The Higgins LCVP was one of the most important Allied weapons of the Second World War, a landing craft capable of carrying soldier, light vehicles or light guns straight onto a defended beach, with a shallow draft, and perhaps most importantly a bow ramp that could be dropped to allow its cargo to be unloading quickly. The LCVP provided one of the most iconic pictures of the D-Day invasions, looking towards the beaches from within the boat, as its cargo of soldiers waded towards the shore. It played a part in just about every major Allied amphibious operation of the war, from the Mediterranean to the Pacific, and most famously D-Day.
The author of this book has actually restored a 1943 example of a Higgins LCVP, so had real hands on experience with the type. However he doesn't just rely on that - this is a meticulously documented book, and the excellent text is supported by a vast array of contemporary plans, showing the different variants of the LCVP, and most aspects of their construction, as well as an equally impressive selection of wartime photographs of the craft.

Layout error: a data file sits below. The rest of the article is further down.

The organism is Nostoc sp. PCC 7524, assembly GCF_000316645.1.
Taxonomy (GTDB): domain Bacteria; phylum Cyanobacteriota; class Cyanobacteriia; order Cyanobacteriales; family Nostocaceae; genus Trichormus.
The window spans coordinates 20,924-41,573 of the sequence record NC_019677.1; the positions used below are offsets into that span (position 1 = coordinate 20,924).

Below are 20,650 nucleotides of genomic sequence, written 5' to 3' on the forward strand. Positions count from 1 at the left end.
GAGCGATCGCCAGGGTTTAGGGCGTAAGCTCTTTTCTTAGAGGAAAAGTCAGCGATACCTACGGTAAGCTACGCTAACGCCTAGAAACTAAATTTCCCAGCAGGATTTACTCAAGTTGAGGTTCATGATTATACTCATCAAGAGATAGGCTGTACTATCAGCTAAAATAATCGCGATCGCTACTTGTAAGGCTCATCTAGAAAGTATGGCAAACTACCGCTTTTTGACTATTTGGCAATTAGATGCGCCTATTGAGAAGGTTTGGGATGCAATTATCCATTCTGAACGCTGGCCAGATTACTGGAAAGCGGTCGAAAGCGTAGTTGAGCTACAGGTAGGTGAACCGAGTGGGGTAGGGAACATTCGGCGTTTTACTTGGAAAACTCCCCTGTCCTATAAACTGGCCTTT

The focus is very much on the LCVP as a ship, rather than on its operational history (which is essentially the same as a history of Allied amphibious operations). We begin with a look at the development of the landing craft, from the Navy's own rather unimpressive designs, through the early Higgins designs and on to the Japanese inspiration for the ramped landing craft. We then look in detail at the design of the LCVP itself, how it was constructed and how it was powered. There is also an interesting chapter on how it actually sailed, and the many difficulties faced by its crews. We do finish with a look at its wartime service, although the emphasis here is more on how it was used than on individual operations.
This is an excellent examination of one of the most important Allied naval weapons of the Second World War.
1 - The Landing Craft Concept
2 - The Higgins LCVP Design
3 - Construction
4 - The Power Plant
5 - Performance and Handling
6 - Wartime Service
Author: Charles C. Roberts, Jr